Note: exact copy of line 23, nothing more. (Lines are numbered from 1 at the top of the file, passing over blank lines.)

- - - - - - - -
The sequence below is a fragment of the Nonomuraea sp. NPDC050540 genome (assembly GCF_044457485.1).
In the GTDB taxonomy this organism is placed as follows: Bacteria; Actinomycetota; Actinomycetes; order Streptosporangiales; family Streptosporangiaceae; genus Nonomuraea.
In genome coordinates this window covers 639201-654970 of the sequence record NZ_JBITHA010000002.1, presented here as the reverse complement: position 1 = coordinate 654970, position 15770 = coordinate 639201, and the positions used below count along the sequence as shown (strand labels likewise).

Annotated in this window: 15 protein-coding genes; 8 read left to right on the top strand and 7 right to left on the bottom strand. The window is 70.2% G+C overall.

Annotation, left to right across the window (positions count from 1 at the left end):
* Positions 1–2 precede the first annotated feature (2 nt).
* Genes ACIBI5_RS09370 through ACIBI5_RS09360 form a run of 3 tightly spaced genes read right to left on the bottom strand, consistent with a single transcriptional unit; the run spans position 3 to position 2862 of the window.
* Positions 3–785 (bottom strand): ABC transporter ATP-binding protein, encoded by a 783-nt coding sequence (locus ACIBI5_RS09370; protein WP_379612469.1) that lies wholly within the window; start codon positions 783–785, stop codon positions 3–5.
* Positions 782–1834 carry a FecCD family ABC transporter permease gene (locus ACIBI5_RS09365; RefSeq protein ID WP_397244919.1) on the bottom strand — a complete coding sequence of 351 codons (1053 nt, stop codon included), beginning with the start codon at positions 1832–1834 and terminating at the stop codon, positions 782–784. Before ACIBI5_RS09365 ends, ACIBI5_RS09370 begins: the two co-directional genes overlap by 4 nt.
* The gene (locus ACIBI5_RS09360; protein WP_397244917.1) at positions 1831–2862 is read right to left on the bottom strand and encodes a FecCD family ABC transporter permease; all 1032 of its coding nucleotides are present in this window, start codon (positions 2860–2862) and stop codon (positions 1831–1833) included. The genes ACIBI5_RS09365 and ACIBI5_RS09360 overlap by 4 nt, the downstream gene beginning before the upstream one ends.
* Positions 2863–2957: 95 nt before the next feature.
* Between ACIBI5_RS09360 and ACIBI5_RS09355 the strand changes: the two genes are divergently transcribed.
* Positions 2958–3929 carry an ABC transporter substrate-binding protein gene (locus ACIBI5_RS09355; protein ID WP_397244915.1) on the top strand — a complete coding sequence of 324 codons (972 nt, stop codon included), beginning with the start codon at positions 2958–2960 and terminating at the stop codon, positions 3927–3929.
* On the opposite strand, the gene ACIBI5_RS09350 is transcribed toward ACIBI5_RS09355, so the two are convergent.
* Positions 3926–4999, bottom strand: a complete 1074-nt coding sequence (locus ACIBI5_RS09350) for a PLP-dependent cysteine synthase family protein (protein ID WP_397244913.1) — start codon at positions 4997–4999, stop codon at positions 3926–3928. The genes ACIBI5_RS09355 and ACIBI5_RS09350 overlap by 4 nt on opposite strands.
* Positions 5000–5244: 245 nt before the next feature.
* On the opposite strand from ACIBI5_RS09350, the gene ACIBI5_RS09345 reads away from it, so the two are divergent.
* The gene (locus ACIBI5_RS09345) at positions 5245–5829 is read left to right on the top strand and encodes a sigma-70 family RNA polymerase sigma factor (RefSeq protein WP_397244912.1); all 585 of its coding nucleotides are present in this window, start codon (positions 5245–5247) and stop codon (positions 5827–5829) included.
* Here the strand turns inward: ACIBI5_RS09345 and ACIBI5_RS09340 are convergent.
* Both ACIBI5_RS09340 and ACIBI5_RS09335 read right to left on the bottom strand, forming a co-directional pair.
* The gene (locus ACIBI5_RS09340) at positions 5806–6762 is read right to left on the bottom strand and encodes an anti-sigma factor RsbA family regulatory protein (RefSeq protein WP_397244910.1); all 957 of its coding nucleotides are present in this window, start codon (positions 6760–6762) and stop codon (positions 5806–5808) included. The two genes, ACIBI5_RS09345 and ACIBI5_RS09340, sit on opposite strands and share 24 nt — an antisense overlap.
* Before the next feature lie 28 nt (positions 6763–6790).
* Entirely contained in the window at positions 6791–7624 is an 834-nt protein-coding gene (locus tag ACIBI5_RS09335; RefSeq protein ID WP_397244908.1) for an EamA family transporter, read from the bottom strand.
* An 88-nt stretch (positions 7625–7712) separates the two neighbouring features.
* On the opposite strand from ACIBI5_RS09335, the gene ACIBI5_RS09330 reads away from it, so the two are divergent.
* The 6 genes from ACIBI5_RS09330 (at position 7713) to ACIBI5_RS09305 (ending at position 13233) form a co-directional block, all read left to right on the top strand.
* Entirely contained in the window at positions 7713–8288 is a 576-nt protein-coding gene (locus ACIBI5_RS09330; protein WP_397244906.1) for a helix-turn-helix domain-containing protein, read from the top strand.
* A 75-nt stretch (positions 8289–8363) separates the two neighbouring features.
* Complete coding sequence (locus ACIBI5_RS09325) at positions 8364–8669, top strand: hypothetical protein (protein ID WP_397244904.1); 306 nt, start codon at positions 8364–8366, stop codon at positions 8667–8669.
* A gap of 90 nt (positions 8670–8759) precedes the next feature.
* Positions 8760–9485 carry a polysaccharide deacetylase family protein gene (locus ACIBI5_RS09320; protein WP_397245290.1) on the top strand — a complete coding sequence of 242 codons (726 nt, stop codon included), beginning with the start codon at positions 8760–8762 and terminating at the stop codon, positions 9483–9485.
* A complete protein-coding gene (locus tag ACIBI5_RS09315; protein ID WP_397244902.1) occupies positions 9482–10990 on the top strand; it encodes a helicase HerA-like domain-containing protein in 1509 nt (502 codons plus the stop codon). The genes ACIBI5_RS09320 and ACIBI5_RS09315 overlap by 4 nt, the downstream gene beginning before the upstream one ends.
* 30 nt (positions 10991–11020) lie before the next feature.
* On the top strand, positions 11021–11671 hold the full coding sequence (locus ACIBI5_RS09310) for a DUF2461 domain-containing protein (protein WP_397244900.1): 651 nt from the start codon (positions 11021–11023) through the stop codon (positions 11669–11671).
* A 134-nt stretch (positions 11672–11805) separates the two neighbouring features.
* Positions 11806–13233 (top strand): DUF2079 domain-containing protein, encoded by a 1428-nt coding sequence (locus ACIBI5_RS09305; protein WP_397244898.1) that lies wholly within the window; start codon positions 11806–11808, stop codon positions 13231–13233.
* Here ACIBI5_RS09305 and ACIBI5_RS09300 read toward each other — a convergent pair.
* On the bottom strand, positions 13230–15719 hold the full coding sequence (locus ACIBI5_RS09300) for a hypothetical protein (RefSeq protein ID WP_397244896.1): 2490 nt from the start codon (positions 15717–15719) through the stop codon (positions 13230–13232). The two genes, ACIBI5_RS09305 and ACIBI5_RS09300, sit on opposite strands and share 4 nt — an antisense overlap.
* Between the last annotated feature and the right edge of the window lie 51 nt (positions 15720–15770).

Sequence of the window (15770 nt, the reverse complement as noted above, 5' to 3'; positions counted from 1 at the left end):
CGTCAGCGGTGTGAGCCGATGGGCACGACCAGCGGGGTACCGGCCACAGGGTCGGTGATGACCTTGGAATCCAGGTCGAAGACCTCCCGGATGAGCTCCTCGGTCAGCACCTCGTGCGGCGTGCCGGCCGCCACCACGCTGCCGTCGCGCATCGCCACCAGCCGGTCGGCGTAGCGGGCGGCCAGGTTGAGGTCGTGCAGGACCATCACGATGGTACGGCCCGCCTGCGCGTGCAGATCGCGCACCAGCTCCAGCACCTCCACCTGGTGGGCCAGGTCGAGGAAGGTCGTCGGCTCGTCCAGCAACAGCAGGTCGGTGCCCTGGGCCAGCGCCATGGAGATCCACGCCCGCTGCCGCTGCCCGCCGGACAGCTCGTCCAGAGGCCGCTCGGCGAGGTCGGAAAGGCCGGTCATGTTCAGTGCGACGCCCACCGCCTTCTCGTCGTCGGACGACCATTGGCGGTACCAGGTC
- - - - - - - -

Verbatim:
* Entirely contained in the window at positions 6791–7624 is an 834-nt protein-coding gene (locus tag ACIBI5_RS09335; RefSeq protein ID WP_397244908.1) for an EamA family transporter, read from the bottom strand.